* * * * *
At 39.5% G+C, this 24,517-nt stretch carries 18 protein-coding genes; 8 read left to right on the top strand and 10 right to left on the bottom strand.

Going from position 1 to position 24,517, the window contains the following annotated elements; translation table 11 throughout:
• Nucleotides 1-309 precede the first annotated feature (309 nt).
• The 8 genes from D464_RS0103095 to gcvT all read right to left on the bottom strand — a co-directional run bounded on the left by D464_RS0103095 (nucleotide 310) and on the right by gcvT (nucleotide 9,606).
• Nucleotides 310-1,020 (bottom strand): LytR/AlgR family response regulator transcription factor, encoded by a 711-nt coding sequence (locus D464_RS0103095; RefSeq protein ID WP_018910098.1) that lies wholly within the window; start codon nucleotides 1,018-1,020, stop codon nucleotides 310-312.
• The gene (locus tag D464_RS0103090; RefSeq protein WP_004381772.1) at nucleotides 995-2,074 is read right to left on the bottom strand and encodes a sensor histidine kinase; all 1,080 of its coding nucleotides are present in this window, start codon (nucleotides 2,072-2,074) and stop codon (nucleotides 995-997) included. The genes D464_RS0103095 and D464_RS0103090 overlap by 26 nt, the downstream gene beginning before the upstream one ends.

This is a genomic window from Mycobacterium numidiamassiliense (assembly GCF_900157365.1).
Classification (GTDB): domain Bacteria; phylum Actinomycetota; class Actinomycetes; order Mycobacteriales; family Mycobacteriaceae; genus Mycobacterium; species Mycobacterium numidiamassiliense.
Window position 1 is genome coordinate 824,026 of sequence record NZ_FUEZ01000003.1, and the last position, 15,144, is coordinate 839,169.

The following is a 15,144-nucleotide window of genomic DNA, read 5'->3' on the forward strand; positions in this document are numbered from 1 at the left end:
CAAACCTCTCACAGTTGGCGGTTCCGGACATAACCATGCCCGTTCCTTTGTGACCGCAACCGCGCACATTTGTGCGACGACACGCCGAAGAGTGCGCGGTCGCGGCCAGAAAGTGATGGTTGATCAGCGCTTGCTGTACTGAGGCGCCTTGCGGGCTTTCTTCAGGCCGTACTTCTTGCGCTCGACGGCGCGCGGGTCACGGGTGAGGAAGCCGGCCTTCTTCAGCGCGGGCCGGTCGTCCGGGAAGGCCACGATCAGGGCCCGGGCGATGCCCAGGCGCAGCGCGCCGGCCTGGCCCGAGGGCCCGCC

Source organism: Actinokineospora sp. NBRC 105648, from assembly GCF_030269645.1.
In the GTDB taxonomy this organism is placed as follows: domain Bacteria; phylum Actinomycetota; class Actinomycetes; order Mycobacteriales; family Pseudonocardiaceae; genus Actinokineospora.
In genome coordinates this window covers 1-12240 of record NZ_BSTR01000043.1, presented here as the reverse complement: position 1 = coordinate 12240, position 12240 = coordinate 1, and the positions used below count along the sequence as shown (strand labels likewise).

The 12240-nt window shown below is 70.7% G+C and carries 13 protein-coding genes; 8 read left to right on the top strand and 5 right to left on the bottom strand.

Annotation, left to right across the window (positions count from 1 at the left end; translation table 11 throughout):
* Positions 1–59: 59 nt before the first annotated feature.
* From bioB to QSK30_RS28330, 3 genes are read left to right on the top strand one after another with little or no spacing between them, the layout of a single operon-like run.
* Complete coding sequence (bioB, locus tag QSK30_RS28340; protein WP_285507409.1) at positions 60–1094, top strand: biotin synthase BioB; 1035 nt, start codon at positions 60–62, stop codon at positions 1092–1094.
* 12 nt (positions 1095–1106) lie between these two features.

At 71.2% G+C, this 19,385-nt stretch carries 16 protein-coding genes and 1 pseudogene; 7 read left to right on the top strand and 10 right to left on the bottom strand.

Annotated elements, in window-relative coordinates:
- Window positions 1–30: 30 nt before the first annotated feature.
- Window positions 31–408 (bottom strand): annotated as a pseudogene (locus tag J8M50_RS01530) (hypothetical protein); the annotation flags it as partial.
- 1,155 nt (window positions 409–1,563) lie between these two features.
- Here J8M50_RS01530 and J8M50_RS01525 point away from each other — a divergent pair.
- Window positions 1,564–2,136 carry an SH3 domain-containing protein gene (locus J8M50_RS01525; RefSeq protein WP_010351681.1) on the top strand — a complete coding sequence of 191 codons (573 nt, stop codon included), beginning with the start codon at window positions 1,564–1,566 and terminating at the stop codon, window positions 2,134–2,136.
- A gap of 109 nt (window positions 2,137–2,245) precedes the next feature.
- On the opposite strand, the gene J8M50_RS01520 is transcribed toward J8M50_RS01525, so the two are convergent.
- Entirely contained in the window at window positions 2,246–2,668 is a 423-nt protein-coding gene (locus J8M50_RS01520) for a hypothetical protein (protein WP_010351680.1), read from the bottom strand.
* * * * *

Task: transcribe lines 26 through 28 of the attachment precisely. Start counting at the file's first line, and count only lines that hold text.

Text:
- Here J8M50_RS01530 and J8M50_RS01525 point away from each other — a divergent pair.
- Window positions 1,564–2,136 carry an SH3 domain-containing protein gene (locus J8M50_RS01525; RefSeq protein WP_010351681.1) on the top strand — a complete coding sequence of 191 codons (573 nt, stop codon included), beginning with the start codon at window positions 1,564–1,566 and terminating at the stop codon, window positions 2,134–2,136.
- A gap of 109 nt (window positions 2,137–2,245) precedes the next feature.